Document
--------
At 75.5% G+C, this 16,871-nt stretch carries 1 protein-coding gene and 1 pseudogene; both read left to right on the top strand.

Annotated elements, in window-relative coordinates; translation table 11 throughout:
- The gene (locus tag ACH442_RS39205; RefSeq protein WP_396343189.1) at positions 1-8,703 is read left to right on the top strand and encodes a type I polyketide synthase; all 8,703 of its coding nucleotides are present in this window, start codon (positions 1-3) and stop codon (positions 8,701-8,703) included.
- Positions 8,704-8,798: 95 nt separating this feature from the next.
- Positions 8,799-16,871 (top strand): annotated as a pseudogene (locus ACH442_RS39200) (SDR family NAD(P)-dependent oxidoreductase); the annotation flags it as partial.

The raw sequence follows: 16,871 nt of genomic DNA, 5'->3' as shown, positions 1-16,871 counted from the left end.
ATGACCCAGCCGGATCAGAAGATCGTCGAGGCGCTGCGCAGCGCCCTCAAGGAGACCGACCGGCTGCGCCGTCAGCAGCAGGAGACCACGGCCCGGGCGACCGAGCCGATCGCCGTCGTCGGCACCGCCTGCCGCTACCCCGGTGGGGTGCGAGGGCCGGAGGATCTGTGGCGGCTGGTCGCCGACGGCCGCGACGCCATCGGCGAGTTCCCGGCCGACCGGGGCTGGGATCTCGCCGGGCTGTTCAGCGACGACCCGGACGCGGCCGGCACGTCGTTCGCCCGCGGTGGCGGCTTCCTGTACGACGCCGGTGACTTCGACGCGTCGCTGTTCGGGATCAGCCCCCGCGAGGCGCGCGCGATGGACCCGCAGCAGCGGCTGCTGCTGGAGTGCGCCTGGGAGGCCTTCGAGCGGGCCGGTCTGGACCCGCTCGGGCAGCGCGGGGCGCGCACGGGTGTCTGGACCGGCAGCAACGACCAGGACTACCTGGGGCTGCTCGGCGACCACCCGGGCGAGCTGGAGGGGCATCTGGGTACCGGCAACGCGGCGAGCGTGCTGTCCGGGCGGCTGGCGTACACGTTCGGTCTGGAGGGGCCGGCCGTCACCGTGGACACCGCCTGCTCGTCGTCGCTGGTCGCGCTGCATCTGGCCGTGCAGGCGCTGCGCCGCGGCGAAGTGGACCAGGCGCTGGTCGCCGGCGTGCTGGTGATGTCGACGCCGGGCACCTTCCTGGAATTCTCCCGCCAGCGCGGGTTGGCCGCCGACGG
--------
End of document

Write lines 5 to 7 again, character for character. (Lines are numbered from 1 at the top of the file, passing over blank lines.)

- Positions 8,799-16,871 (top strand): annotated as a pseudogene (locus ACH442_RS39200) (SDR family NAD(P)-dependent oxidoreductase); the annotation flags it as partial.

The raw sequence follows: 16,871 nt of genomic DNA, 5'->3' as shown, positions 1-16,871 counted from the left end.
ATGACCCAGCCGGATCAGAAGATCGTCGAGGCGCTGCGCAGCGCCCTCAAGGAGACCGACCGGCTGCGCCGTCAGCAGCAGGAGACCACGGCCCGGGCGACCGAGCCGATCGCCGTCGTCGGCACCGCCTGCCGCTACCCCGGTGGGGTGCGAGGGCCGGAGGATCTGTGGCGGCTGGTCGCCGACGGCCGCGACGCCATCGGCGAGTTCCCGGCCGACCGGGGCTGGGATCTCGCCGGGCTGTTCAGCGACGACCCGGACGCGGCCGGCACGTCGTTCGCCCGCGGTGGCGGCTTCCTGTACGACGCCGGTGACTTCGACGCGTCGCTGTTCGGGATCAGCCCCCGCGAGGCGCGCGCGATGGACCCGCAGCAGCGGCTGCTGCTGGAGTGCGCCTGGGAGGCCTTCGAGCGGGCCGGTCTGGACCCGCTCGGGCAGCGCGGGGCGCGCACGGGTGTCTGGACCGGCAGCAACGACCAGGACTACCTGGGGCTGCTCGGCGACCACCCGGGCGAGCTGGAGGGGCATCTGGGTACCGGCAACGCGGCGAGCGTGCTGTCCGGGCGGCTGGCGTACACGTTCGGTCTGGAGGGGCCGGCCGTCACCGTGGACACCGCCTGCTCGTCGTCGCTGGTCGCGCTGCATCTGGCCGTGCAGGCGCTGCGCCGCGGCGAAGTGGACCAGGCGCTGGTCGCCGGCGTGCTGGTGATGTCGACGCCGGGCACCTTCCTGGAATTCTCCCGCCAGCGCGGGTTGGCCGCCGACGG